In Praise of the Ode (How to Write an Ode Infographic)

By definition, the ode is a poem addressed to an object of one’s affection, whether a person, a place, a thing, or even an idea or feeling. Its roots go back to Greece in the 5th century BC, where the form was first introduced as performance poetry, complete with singers, dancers, an orchestra and a stage to go along with its complex structure. Today, you might read an ode extolling socks, thanks to Pablo Neruda.
As our ode theme winds down for the month of March, we invite you to give it one more try with our new In Praise of the Ode Infographic, created to help you learn about and how to write an ode. Maybe you’ll include the strophe, antistrophe and epode in your poem. Maybe you’ll hire a robed choir to perform it for you. Or perhaps you’ll just find some gadget in your kitchen drawer and write one as irregular as it is.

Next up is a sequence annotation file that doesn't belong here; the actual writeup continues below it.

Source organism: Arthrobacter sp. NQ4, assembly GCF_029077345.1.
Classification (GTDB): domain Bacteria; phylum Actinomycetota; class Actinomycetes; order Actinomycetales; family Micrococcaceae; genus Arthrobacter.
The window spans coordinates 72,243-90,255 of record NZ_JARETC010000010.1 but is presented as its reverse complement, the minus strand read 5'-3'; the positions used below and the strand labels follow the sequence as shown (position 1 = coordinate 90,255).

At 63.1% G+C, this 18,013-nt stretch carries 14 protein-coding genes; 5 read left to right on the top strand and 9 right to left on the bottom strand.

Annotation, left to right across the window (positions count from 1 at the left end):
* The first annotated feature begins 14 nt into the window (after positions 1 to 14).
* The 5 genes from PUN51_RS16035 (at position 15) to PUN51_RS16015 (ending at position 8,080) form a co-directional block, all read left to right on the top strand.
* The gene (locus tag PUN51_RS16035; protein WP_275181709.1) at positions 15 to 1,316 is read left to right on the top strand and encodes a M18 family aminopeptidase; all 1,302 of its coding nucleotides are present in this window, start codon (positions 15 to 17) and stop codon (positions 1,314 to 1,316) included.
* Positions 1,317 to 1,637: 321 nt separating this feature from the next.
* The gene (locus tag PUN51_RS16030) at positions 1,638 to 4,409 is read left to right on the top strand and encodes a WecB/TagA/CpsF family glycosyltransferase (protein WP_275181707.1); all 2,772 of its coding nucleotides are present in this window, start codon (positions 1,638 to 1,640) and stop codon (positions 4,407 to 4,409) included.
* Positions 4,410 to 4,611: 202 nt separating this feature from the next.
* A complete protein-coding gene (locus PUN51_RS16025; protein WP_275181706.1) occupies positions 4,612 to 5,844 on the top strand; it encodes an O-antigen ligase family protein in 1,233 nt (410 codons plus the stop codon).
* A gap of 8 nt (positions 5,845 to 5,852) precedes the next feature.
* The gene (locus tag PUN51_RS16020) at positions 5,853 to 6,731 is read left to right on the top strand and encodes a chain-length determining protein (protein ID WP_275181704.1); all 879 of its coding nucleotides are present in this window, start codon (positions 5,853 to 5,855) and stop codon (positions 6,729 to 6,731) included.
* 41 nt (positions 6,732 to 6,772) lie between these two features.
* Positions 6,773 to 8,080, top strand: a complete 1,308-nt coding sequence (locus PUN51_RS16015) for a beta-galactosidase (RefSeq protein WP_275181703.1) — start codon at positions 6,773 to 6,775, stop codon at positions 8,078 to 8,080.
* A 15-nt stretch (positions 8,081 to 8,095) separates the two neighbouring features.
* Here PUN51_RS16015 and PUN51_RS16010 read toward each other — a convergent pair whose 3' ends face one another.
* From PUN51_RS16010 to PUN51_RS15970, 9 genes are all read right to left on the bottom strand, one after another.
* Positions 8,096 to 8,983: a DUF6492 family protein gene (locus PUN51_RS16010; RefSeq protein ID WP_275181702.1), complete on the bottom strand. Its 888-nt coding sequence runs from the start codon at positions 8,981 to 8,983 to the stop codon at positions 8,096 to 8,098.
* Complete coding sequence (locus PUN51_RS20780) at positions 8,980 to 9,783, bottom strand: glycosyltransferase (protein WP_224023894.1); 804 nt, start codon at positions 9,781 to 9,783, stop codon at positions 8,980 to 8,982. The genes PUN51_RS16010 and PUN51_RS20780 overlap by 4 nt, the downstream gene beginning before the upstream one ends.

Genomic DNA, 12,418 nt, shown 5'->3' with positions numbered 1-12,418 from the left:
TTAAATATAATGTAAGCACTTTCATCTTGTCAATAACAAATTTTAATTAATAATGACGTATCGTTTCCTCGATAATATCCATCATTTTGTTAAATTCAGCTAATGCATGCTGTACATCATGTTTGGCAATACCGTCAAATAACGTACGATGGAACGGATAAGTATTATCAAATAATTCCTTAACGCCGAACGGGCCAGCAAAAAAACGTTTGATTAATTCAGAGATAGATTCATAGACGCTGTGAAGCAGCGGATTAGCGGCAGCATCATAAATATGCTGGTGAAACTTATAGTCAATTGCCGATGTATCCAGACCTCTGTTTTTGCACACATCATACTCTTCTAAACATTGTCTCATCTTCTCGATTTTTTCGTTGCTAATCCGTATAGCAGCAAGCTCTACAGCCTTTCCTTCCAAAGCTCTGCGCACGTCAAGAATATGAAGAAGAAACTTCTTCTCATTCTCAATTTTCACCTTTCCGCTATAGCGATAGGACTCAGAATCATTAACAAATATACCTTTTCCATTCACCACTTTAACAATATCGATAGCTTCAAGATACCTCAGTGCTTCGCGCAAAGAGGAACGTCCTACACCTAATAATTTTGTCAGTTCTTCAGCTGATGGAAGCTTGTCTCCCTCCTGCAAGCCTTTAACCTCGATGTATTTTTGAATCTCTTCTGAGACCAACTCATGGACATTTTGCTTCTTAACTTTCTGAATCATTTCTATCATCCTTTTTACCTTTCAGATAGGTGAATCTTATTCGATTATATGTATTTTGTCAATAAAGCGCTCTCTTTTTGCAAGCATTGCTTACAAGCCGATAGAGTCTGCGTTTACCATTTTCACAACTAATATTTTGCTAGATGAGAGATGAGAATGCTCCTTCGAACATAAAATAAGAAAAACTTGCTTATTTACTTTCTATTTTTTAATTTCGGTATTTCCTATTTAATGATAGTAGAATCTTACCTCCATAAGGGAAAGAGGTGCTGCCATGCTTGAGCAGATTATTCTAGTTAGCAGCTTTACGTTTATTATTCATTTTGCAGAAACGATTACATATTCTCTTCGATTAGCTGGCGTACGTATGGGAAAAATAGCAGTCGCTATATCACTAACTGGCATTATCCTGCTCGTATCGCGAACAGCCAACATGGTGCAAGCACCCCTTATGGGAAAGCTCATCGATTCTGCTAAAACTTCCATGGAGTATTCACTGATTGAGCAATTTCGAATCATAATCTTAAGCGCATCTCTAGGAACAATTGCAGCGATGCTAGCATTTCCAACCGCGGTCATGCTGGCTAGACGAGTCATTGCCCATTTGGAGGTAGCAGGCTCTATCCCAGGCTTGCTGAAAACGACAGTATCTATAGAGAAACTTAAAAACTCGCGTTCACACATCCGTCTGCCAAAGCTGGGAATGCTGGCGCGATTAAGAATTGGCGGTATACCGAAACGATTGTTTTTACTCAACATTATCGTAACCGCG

And don’t forget to try Maureen’s “Ode Finder.” Don’t peek at the answers.
In Praise of the Ode Infographic
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Post and infographic by L.W. Lindquist.

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Comments

  1. says

    I do not know much about odes, don’t know much biology, don’t know much about the French I took…oh, sorry, loved Sam Cooke. I was saying, I don’t know much about odes, but this prompt has been inspirational to see all the variation. So, here’s to a friend of mine:

    Ode To My Muse

    I have found you in mistaken words
    of songs, in the broken light
    of neighborhoods outside the town,

    where you walked with me,
    like an ambiguous angel, abiding
    and escaping along the lamps.

    I’ve seen you in the moments
    of pattering confusion,
    before dreams in the dimming day.

    You sing to me like the bird
    I cannot see that sends its litany
    into the here and everywhere.

    Stay with me, exasperating as you are;
    keep me with you, flesh and bone, or light
    flickering in the grass, like fireflies in a jar.

    • says

      Thanks, Maureen. Thought grumpy cat had a place on the page. 😉

      My son came home one day and said one of the English teachers at his school was using the sonnet graphic. We’ll get them out there, one by one. 😉

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